The San Jose Sharks were bounced from the first round of the Stanley Cup playoffs despite taking a 3-0 series lead against the eventual Western Conference Champion Los Angeles Kings, and after the loss it, was expected that big changes would be made.
Since the Sharks' season ended, it is fair to say that no changes have been made. Doug Wilson is still going to be the team's general manager, Todd McLellan will still be behind the bench and for now, Joe Thornton will remain the team's captain.
Several names have been in play over recent weeks as potential trade assets, including Thornton, per Mercury News' David Pollak, and Patrick Marleau, per The Fourth Period's David Pagnotta. However, both have a no-trade clause that could make it hard to deal them, so should the Sharks consider moving someone like Joe Pavelski?
It sounds radical at first, considering the success Pavelski had last season, but that is the exact reason why they should consider selling high this offseason.
As mentioned above, both Thornton and Marleau's names have floated around the rumor. However, both are also older players with a cap hit of just under $6.8 million. While both Marleau and Jumbo Joe are quality players, San Jose is unlikely to receive as high of a return because of their age, cap hit and their clauses that literally tie Wilson's hands.
Thornton could arguably land a big return because of his status as one of the league's top playmakers, but odds are teams would rather deal for Jason Spezza, 30, or Ryan Kesler, soon to be 30, over the soon-to-be 35-year-old.
Therefore, it makes more sense to deal Pavelski because it is unlikely that he replicate the success of 2013-14 in 2014-15. While Pavelski is a very good player, here is a look at some career data that supports the argument that this year he may have overachieved.
Should Sharks sell high on Pavelski because he had a career year?
His career numbers show that this was an extremely good year for Pavelski, partially because his minutes increased when Logan Couture went down with an injury. Pavelski increased his goals per game by 0.12 points when you compare to his last 82-game season, and that is something that may be hard to replicate in San Jose next season.
This year's minutes weren't the highest of his career, but he also benefited from the additional increase of minutes on the power play that Couture usually would have taken.
Sixteen of Pavelski's 40 goals game on the power play, and 31 of his total 79 points came while the Sharks had a man advantage. If Couture doesn't get injured, that likely doesn't happen Pavelski.
If all things remain the same, he is likely to slot back in as a third line center for opening night of the 2014-15 tilt.
There is a chance he could take Brent Burns' place on the wing since the bearded behemoth is returning to defense. Either way, on this current San Jose Sharks team, he isn't in the best position to be a top-end offensive contributor.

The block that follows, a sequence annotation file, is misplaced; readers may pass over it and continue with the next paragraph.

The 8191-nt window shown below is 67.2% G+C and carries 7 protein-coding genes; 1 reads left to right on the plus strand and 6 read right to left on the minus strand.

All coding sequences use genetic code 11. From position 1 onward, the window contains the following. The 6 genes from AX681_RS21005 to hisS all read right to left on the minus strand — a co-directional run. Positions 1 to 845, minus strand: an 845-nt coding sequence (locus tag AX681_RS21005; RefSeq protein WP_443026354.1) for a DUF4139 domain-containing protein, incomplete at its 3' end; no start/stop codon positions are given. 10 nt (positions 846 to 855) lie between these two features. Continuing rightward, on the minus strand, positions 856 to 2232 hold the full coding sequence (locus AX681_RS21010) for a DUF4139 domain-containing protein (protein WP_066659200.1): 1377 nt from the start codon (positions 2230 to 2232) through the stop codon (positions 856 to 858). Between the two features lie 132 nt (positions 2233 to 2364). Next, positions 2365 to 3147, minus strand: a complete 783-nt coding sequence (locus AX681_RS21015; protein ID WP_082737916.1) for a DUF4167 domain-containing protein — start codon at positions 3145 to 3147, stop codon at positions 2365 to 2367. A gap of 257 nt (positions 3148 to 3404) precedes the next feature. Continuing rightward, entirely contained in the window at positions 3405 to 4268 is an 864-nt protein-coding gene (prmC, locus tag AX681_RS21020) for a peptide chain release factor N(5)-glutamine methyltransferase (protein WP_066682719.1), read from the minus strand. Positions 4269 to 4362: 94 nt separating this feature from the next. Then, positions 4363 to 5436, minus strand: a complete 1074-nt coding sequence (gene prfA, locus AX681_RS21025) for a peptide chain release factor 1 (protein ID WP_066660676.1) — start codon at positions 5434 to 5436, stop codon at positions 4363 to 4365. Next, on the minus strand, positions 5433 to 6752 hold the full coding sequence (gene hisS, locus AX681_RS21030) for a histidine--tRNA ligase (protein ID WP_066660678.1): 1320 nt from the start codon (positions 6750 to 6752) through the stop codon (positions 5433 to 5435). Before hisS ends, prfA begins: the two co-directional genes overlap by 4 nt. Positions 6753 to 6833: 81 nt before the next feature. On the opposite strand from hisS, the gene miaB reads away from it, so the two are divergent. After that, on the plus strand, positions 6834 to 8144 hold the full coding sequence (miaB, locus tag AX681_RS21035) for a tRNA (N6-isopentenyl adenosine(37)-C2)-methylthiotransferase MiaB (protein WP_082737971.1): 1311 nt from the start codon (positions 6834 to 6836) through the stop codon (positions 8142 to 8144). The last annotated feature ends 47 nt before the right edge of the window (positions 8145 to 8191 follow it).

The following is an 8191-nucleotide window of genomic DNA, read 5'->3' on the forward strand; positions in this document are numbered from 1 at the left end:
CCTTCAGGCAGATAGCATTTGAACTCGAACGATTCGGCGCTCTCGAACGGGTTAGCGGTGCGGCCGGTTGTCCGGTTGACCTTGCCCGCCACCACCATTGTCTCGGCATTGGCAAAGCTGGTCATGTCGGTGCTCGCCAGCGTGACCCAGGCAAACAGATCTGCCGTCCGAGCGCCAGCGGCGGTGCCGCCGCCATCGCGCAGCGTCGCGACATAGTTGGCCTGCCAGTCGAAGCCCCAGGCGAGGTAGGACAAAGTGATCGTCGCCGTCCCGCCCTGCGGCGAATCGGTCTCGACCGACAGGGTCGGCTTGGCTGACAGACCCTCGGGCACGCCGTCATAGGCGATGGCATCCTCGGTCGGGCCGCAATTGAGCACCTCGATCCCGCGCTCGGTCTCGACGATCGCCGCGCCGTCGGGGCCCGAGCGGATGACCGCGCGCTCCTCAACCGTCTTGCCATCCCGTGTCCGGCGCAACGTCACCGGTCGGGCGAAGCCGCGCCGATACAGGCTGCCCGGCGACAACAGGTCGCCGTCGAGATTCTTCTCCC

On another team, however, he could come close to replicating this performance if he was given similar ice time. That is why the Sharks should sell high on him, because this past season, he showed that he could be a solid top-six performer.
He could regress slightly in terms of production next season, but he has a better chance of being successful on another team that on the Sharks where he will be behind a log jam of other players.
Pavelski had success in previous seasons, but they were nothing close to a 40-goal and 79-point season. This was partially because he didn't have as big of an opportunity in terms of playing time, and that could change on another team. He will turn 30 in July, and his five-year, $30 million contract will kick in for the start of the season.
It is a reasonable rate that suits the veteran two-way scorer that can play any forward position, and Wilson should get the most for one of his assets. Couture and Tomas Hertl are the future of this team.
While Pavelski is still young, when you compare him to Thornton and Marleau, the Sharks would be better served dealing him for someone that can help get the job done while the team's Stanley Cup window is open.
Who will get traded?
The Sharks could also deal him for a package of players and prospects, and then take the cap savings and put it toward a player like Thomas Vanek, a pure offensive player that could add another level to the Sharks offense.
No matter how you look at it, the Sharks would have more options for getting a favorable return if they tried to sell high on Pavelski. They could do just as well by keeping him, but a couple of years from now, they could regret not stocking up on some younger players while his value was at his highest.
Putting Pavelski on the market would make him the No. 1 center available, because he has a history of moderate success and more importantly, a clean bill of health. Both Spezza and Kesler have an injury history, and their effectiveness from age 30 to 35 will be likely lower than Pavelski's.
That would put him at the top of his value, and it would give the Sharks the best chance to make some meaningful change that strengthens them this year, and for the future.
Right now, this is just an idea, and nothing more. It is another thing to consider and an alternate plan the Sharks could look into as they try to build a team that will be good enough to win its first Stanley Cup in 2014-15.